2016 is going to be a big year in Iranian politics

President and Assembly candidate Hassan Rouhani (via)

This is another one of those “welcome to 2016” pieces, but less snarky, because this really is a story that bears watching for the next few weeks and that could go in a number of directions. Iran is holding two elections on February 26: for the Majles (parliament) and for the Assembly of Experts. Both are important, but the latter may be the more critical of the two–the Assembly, whose members are supposed to serve for eight years (the current term was extended to ten years in order to allow it and the parliamentary election to occur simultaneously), is responsible for “supervising” the Supreme Leader, though in reality it does little of that, but it’s also responsible for selecting a new Supreme Leader upon the death or removal of the incumbent. Considering that Ayatollah Ali Khamenei is 76, odds are pretty good that this next Assembly will have to exercise that particular responsibility.

It’s not terribly surprising, then, that Iranian moderates (I’m going to use “conservatives” and “moderates” here even though Iranian politics are a lot more complicated and a lot more inscrutable than that simplistic terminology might suggest) are trying very hard to win the 59 Assembly seats they’d need to select the next Supreme Leader (or at least win enough to block conservatives from getting to 59). Three high-profile moderates are running for seats in the Assembly: former Iranian President Hashemi Rafsanjani, Hassan Khomeini, the grandson of former Supreme Leader Ayatollah Ruhollah Khomeini (yes, Khomeini’s grandson really is a moderate), and current Iranian President Hassan Rouhani. The hope is that their coattails (particularly those of the very popular Rouhani) will be long enough to sweep other moderates into the Assembly. If they get enough votes, the moderates will be able to appoint the chairman of the Assembly and will be in a position to replace Khamenei (assuming he dies sometime over the next eight years) with their own candidate, or even to replace him with a leadership council, which is Rafsanjani’s preferred choice.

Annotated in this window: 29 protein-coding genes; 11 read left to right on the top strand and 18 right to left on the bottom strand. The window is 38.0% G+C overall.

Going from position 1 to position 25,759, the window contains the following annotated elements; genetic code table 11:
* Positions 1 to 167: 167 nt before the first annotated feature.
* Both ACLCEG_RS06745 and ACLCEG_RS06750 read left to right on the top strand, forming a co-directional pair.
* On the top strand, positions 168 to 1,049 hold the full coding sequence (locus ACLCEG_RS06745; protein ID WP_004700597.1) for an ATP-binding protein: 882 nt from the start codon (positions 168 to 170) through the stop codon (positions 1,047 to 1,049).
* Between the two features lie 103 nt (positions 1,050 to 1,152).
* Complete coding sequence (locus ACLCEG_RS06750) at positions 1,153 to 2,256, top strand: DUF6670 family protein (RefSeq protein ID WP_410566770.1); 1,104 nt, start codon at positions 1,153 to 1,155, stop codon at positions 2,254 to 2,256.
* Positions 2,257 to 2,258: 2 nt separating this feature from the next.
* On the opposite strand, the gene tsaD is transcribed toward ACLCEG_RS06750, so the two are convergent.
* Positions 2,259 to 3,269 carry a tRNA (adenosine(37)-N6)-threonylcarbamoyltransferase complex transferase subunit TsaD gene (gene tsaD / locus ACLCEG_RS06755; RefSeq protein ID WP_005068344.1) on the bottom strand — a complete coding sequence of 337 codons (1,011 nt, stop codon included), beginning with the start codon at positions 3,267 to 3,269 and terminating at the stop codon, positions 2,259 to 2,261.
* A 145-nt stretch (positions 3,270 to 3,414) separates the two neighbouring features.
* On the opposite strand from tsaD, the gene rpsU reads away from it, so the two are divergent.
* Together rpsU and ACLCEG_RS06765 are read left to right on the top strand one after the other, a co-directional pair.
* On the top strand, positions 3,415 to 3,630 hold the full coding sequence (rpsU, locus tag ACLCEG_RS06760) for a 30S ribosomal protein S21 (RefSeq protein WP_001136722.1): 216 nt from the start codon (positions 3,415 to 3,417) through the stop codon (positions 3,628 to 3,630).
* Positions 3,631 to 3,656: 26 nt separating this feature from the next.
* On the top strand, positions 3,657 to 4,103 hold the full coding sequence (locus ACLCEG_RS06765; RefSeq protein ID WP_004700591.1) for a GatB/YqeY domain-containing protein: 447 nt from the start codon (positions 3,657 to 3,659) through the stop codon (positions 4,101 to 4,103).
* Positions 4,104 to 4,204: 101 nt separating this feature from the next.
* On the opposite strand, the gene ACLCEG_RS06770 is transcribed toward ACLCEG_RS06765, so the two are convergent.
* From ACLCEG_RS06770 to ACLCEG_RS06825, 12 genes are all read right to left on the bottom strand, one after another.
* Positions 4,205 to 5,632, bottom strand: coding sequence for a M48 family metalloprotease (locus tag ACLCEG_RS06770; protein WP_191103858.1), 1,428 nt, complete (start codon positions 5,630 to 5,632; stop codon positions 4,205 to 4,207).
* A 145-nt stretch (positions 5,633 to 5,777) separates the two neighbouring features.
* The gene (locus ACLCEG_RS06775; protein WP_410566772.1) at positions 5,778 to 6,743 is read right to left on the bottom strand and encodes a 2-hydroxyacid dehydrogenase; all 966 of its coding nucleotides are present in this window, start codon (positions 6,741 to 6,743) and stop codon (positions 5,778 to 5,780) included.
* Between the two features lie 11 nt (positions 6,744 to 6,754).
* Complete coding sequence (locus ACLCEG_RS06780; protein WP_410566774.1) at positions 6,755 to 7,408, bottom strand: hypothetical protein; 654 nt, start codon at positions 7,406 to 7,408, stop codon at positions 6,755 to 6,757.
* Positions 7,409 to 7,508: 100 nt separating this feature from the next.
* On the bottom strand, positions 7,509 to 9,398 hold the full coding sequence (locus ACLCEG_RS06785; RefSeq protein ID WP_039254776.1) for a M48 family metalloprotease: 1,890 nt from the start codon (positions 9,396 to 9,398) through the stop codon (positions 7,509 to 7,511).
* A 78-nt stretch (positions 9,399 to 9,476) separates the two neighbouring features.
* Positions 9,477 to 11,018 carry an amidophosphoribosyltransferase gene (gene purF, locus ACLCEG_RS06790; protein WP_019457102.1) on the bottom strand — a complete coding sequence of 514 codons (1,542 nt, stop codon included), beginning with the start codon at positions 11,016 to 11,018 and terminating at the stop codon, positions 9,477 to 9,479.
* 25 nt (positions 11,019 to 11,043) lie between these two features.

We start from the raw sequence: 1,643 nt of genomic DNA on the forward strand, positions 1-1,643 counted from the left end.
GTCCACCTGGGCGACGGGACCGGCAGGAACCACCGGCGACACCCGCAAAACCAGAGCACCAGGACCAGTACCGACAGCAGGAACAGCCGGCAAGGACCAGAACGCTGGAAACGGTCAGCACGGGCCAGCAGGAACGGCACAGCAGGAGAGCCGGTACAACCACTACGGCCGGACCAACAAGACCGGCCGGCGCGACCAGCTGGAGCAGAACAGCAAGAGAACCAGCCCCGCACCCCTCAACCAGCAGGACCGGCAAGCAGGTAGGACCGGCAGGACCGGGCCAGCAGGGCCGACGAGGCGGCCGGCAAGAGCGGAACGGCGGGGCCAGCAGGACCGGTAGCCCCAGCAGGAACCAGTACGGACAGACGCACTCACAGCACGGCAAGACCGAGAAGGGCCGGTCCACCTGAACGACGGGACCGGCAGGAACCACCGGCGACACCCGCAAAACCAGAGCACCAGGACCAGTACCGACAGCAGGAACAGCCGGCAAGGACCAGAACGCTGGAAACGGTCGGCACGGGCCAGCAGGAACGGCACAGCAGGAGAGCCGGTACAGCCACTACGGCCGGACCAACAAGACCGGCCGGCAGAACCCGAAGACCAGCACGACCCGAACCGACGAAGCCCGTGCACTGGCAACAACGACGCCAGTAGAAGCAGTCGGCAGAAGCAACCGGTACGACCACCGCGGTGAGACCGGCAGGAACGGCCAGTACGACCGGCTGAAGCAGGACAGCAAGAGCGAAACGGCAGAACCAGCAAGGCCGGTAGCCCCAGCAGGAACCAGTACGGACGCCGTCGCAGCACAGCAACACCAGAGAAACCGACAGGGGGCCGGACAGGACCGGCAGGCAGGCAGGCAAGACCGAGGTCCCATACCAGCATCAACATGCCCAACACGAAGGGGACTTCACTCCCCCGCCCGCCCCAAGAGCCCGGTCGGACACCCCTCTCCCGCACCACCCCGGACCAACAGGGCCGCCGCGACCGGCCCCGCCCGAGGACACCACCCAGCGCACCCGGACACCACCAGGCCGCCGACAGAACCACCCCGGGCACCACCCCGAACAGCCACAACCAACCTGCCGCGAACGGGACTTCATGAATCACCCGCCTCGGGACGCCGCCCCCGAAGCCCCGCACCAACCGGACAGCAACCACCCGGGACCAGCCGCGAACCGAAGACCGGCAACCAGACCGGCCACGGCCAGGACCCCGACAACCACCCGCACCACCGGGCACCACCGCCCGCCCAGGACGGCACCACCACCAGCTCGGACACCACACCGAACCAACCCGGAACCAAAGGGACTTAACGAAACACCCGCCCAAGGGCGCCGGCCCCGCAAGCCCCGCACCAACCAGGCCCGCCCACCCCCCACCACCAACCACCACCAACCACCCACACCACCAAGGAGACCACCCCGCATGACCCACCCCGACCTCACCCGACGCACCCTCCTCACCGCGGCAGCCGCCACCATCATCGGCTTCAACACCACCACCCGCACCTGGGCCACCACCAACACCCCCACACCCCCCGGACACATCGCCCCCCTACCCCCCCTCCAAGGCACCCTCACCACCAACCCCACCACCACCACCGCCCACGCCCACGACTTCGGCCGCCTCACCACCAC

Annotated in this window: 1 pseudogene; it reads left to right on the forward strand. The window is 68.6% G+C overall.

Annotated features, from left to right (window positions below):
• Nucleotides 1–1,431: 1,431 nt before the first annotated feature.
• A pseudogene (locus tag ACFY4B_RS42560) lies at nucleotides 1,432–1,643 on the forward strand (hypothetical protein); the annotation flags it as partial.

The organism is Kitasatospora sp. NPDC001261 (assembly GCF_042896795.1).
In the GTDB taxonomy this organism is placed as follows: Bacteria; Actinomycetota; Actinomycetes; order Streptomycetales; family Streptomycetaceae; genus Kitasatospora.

The other thing Rouhani can do, given his profile and popularity, is try to ensure a reasonably fair election (for both bodies) by challenging the Guardian Council to allow moderate candidates to run. The Guardian Council is supposed to vet candidates for office based on their “qualifications,” which in practice generally means that they exclude enough supposed moderates to ensure that conservatives will win. In 2004, the Guardian Council disqualified nearly 2400 potential Majles candidates, including 80 incumbents, for ideological reasons, effectively throwing the election to conservatives before it was actually held. Rouhani has been arguing that the Council should be a “supervisor,” not an “administrator,” which in his usage basically means that it shouldn’t have its finger on the scales. Looming over this process is the specter of the Green Revolution, both literally, because of the possibility of renewed unrest if the public feels the election has been rigged, and literally, because the Guardian Council will be reviewing how potential candidates reacted to the 2009 uprising when determining whether or not they can stand for office.

Conservatives have been hitting back at the three moderate leaders. Rouhani has been a frequent target all along, particularly around his perceived weakness on the nuclear talks, but the attacks on him have become more vehement as the elections approach and as Rouhani has started using the capital he earned from completing the nuclear deal in order to pursue his agenda in other arenas. Khomeini is being attacked as too young and inexperienced to be a legitimate Assembly candidate, with opponents saying that he’s just a pawn for Rafsanjani. The latter, who is Rouhani’s political mentor in addition to being an important public figure in his own right, is essentially being accused of sedition for having stood up for protesters’ right to protest back in 2009. More worrying than the verbal attacks against these three is the recent spate of physical attacks on reformist candidates, which could be spontaneous but have the feel of an unofficially official Revolutionary Guard/Basij operation, like all those tragic mishaps that keep happening to foreign embassies in Tehran.

A fair amount of Iran’s behavior over the past several months can be explained by the state of its internal politics, with some very unfortunate innocent bystanders getting caught up in the conflict. The sentencing of American reporter Jason Rezaian, for example, was likely done so that the judiciary, controlled by conservatives, could show Rouhani, basking in the glow of his completed nuclear deal, who’s boss, and show him up before the Iranian electorate. Taking heavy-handed actions that show the power of the conservatives in order to discourage moderate and reform-minded Iranian voters (and thereby to depress their turnout) is an old tactic (see the 2004 Majles election, above), and it may work again here. The new fight with the Saudis over Nimr al-Nimr’s execution and the Saudi embassy attack also helps the conservatives–the international tension plays into their ideological message, and the “spontaneous” embassy attack made Rouhani look helpless (though there are signs that the international hostility to the embassy attack may have surpassed what the Revolutionary Guard expected). And you kind of have to wonder if this was part of the reason the Saudis decided to execute Nimr; given that they were objectively better off when conservative Mahmoud Ahmadinejad had Rouhani’s office and Iran was internationally isolated, maybe they’re looking to help bring Iran’s conservatives back into political ascendancy any way they can.

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